Hepcidin, the main regulator of iron homeostasis, is inhibited when erythropoiesis is expanded. Several candidates, as GDF15 and TWSG1, have been proposed to mediate this effect but their role remains unproven. Recently, erythroferrone (ERFE), a member of the C1q/tumors necrosis factor-related protein family, has been identified as a new hepcidin inhibitor (Kautz et al., 2014). ERFE is an erythropoietin (EPO) target gene produced by bone marrow and spleen erythroblasts in conditions of stress erythropoiesis, as after bleeding or EPO treatment, and in ineffective erythropoiesis, as in beta thalassemia. Inhibiting hepatocyte hepcidin, ERFE coordinates erythroid differentiation with iron availability. In beta-thalassemia Hbbth3/+ mice, inactivation of Erfe partially reduces liver iron content, suggesting that increased Erfe production contributes to thalassemia iron overload (Kautz et al., 2014). Here we analyzed spleen Erfe expression in models of low (iron loaded Hjv-/- and Tfr2-/- mice) and high (iron deficient, Tmprss6-/- mice) hepcidin, in secondary iron overload (Hbbth3/+ mice), in Hbbth3/+ Tmprss6-/- and Tfr2-/- Tmprss6-/- double mutants and in mice with a diet-induced iron deficiency.


Mice were maintained in accordance with the European Union guidelines. The study was approved by the IACUC of San Raffaele Scientific Institute, Milan, Italy. Hjv-/-, Tfr2-/-, Tmprss6-/- and double mutant (Tfr2-/- Tmprss6-/- or Hbbth3/+ Tmprss6-/-) adult male mice were studied. A group of adult wild type mice was maintained an iron-deficient diet (ID, <3 mg/kg iron) for 3 weeks. Appropriate controls were studied. Gene expression levels were measured by quantitative real-time-PCR. Hematological and iron parameters and serum erythropoietin were studied using standard procedures.


We confirm that Erfe is increased in the spleen of Hbbth3/+ mice, characterized by anemia, ineffective erythropoiesis, high EPO, low hepcidin and iron overload. Erfe is upregulated also in Tmprss6-/- iron deficient animals, consistent with their increased serum Epo. However, their high hepcidin levels suggest that Tmprss6 is indispensable for Erfe-mediated hepcidin inhibition. Consistent with this interpretation, in Hbbth3/+Tmprss6-/- double mutant mice, in which ineffective erythropoiesis and anemia are partially rescued (Nai et al., 2012), hepcidin levels are higher than in Hbbth3/+ and comparable to those of Tmprss6-/- mice, although Erfe remains high and serum Epo levels are similarly increased in all the three genotypes (Tmprss6-/-, Hbbth3/+, Hbbth3/+Tmprss6-/-). To further confirm the need of Tmprss6 for Erfe function, in diet-induced iron deficient animals, in which Tmprss6 is supposed to be active, Erfe expression is increased and hepcidin strongly downregulated.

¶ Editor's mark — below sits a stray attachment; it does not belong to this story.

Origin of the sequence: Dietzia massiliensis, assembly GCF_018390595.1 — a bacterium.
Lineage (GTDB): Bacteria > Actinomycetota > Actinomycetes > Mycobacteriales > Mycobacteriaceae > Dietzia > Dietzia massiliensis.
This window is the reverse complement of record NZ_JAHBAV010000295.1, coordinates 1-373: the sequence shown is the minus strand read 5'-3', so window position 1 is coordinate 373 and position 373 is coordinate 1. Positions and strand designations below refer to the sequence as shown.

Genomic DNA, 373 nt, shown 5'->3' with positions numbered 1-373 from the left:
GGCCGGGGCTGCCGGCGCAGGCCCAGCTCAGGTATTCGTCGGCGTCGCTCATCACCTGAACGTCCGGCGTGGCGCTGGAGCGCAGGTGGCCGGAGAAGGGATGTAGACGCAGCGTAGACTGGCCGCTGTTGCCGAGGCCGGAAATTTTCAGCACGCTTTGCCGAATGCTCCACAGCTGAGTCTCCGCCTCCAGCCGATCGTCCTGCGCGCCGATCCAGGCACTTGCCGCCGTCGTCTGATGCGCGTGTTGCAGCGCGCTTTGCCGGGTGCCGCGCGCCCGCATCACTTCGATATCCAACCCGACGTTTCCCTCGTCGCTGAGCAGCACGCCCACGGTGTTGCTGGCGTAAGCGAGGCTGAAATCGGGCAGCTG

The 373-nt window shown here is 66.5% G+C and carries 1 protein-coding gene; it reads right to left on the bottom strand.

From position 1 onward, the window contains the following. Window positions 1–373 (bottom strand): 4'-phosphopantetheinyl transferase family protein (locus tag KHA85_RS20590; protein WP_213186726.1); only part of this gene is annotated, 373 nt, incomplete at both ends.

In the spleen of Hjv-/- and Tfr2-/- mice, the expression of the erythroid markers Tfr1 and Glycophorin A (Gypa) is decreased, suggesting that splenic erythropoiesis is reduced in iron overload. In agreement Erfe is downregulated in Tfr2-/- and mildly decreased in Hjv-/- mice. Genetic inactivation of Tmprss6 in Tfr2-/- mice enhances Erfe, Tfr1 and Gypa expression and serum Epo to levels comparable to Tmprss6-/- mice and increases hepcidin although at levels lower than those found in Tmprss6-/-.


Erfe upregulation in iron deficiency indicates that it is a general mediator of hepcidin inhibition. In Tmprss6-/- mice, notwithstanding Erfe upregulation, hepcidin levels are not suppressed, suggesting that Erfe acts upstream Tmprss6, although results in the double mutant Tfr2-/-Tmprss6-/- require further studies. In disease models of iron overload Erfe expression is downregulated, consistent with decreased splenic erythropoiesis. The mechanisms of hepcidin inhibition by Erfe still remain to be investigated.


No relevant conflicts of interest to declare.

Author notes


Asterisk with author names denotes non-ASH members.

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